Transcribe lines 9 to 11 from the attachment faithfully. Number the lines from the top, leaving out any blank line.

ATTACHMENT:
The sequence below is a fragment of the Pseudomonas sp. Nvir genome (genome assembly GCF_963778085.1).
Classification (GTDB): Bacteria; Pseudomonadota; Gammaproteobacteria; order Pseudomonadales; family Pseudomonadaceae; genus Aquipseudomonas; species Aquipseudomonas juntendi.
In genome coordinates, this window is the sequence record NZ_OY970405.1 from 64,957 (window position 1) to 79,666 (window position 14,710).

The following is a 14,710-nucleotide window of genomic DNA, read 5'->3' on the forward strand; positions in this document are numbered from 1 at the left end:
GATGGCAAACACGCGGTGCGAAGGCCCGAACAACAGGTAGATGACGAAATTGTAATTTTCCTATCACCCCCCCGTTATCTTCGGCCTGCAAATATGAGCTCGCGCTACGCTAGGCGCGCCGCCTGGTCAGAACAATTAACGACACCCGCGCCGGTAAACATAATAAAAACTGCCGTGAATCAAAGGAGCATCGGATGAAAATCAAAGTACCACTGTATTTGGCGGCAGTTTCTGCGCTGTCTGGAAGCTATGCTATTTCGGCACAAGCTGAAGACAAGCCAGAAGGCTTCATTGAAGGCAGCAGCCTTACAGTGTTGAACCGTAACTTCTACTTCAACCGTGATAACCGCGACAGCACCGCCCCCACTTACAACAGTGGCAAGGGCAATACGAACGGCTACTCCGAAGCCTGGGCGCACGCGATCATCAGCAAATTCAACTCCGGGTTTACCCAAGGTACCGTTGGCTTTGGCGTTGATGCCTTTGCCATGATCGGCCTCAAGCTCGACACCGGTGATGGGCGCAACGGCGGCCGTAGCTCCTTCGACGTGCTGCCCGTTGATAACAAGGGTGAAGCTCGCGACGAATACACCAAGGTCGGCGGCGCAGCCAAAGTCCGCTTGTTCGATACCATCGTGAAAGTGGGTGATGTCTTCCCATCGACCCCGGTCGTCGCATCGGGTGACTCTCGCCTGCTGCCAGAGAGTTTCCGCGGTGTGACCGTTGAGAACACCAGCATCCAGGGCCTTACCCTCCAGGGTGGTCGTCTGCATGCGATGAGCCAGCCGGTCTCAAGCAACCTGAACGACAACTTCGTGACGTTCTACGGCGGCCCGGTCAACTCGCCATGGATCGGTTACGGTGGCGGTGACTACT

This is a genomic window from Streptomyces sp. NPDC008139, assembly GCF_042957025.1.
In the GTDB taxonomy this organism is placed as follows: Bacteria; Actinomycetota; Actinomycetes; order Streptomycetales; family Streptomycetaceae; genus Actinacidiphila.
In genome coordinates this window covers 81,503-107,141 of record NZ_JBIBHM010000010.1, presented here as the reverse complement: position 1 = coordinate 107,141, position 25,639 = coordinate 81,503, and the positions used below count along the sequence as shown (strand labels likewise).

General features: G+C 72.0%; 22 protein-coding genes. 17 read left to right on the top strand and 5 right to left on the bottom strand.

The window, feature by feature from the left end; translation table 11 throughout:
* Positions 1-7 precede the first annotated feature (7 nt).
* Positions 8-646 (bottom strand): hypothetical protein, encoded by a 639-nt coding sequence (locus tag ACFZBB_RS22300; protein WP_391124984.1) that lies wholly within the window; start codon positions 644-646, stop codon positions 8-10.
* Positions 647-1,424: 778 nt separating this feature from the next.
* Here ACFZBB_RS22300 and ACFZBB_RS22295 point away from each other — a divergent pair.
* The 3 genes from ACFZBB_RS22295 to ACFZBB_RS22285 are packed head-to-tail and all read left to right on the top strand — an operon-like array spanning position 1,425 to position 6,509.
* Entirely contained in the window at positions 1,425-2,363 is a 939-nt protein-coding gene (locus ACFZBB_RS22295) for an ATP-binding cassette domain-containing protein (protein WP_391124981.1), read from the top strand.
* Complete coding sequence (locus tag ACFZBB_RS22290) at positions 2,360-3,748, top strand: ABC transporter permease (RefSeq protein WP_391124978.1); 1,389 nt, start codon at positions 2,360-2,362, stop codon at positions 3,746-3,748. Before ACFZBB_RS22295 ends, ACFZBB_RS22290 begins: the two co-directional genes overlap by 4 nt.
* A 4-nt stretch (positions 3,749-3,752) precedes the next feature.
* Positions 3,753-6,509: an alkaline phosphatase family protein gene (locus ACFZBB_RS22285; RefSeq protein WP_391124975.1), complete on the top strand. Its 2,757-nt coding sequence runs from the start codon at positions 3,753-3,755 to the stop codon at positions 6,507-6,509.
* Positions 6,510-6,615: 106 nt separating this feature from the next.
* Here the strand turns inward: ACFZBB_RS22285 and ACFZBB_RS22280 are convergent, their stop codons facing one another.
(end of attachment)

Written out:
General features: G+C 72.0%; 22 protein-coding genes. 17 read left to right on the top strand and 5 right to left on the bottom strand.

The window, feature by feature from the left end; translation table 11 throughout:
* Positions 1-7 precede the first annotated feature (7 nt).